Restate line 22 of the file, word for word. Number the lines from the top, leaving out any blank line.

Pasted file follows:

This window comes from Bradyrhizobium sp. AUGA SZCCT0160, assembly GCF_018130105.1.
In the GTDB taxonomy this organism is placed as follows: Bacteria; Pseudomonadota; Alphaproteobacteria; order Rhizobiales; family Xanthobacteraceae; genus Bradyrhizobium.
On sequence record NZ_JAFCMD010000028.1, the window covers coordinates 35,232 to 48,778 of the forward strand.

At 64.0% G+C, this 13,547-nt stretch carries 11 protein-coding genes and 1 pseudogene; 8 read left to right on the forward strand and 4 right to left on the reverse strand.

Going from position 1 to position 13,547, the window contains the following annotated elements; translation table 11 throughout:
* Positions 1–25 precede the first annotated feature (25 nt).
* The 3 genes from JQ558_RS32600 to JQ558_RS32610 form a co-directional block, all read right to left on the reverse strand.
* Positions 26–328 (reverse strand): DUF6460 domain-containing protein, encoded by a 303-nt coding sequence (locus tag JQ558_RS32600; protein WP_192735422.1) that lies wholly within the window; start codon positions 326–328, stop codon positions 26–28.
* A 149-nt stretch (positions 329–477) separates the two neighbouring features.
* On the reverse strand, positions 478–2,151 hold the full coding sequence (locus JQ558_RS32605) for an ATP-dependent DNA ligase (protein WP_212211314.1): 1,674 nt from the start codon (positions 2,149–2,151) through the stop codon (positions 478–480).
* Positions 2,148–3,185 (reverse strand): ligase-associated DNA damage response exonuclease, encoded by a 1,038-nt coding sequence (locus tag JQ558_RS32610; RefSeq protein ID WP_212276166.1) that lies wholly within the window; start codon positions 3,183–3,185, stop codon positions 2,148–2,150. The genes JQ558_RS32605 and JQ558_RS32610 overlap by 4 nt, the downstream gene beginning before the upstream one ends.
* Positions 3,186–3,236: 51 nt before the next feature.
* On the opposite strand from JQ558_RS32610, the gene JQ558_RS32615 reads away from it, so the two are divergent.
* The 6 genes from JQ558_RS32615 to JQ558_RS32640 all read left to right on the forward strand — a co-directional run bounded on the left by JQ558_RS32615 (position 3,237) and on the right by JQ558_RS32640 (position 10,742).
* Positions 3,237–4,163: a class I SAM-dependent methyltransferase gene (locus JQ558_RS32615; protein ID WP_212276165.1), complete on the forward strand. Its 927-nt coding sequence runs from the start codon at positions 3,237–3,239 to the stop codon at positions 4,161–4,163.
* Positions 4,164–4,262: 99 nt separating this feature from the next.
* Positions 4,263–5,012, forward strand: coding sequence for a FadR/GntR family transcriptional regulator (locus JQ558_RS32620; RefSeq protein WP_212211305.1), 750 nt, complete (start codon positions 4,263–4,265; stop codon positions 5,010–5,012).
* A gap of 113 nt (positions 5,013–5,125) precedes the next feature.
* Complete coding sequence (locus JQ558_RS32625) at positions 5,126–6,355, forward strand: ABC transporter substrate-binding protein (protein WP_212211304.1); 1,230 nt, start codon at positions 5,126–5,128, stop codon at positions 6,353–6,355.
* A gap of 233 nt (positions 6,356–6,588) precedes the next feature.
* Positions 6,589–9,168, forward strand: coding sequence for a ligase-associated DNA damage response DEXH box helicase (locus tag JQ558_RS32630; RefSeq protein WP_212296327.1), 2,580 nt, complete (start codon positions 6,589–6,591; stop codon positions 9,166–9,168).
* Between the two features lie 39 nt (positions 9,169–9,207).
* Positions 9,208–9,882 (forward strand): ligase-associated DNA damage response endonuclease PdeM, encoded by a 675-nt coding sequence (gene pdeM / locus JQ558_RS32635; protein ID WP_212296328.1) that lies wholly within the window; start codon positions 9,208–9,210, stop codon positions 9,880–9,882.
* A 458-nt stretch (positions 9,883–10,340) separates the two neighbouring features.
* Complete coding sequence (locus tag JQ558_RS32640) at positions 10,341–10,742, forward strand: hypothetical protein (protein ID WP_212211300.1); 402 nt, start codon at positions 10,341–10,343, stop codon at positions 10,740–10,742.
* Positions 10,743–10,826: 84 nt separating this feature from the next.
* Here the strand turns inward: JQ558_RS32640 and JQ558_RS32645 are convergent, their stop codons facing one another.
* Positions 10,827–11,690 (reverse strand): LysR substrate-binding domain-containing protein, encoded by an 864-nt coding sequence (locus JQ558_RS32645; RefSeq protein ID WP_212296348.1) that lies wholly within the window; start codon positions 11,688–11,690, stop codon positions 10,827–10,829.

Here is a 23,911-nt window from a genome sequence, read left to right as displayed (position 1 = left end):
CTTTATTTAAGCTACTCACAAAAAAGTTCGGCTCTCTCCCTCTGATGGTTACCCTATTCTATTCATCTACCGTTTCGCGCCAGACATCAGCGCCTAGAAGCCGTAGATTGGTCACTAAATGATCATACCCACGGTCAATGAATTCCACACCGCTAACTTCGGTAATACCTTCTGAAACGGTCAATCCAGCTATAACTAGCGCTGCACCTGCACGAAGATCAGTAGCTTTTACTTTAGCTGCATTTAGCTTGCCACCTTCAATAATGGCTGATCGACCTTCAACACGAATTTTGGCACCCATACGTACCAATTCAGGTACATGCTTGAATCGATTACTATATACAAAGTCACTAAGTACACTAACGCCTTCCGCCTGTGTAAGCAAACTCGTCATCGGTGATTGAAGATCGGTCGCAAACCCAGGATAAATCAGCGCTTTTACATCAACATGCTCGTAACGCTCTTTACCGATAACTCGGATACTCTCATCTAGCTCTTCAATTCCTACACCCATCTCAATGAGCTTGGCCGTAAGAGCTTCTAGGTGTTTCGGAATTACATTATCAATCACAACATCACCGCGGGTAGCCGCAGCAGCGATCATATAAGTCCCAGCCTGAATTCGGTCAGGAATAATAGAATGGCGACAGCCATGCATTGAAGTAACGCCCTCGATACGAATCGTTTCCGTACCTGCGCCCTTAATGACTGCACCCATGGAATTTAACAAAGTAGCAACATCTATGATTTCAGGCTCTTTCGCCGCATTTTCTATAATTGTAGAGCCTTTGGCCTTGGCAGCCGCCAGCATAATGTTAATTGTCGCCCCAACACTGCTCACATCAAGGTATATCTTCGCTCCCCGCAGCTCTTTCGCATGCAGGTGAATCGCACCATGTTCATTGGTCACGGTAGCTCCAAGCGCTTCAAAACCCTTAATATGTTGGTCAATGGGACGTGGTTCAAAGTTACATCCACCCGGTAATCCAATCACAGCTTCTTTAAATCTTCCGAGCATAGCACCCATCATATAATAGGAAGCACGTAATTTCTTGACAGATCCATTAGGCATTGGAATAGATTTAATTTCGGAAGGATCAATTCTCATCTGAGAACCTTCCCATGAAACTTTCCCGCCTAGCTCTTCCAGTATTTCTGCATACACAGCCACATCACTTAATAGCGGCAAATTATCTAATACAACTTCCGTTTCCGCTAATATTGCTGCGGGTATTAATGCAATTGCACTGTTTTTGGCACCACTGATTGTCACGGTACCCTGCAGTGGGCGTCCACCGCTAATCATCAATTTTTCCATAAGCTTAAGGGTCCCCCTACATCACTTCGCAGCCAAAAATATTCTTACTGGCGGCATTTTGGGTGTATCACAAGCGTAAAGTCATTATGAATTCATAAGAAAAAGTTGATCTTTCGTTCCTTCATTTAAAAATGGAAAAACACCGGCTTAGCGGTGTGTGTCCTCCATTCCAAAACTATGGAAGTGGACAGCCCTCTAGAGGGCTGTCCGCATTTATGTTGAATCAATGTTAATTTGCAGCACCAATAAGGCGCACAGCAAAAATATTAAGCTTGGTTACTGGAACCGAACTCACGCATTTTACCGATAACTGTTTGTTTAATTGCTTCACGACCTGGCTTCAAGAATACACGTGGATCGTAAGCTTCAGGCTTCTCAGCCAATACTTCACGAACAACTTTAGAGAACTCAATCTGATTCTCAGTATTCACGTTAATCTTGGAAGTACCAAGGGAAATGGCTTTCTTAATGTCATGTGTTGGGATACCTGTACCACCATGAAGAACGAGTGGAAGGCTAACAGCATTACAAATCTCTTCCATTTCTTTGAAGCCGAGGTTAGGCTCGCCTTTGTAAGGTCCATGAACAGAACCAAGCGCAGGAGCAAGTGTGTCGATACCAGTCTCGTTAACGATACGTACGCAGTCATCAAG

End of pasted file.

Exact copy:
* Between the two features lie 39 nt (positions 9,169–9,207).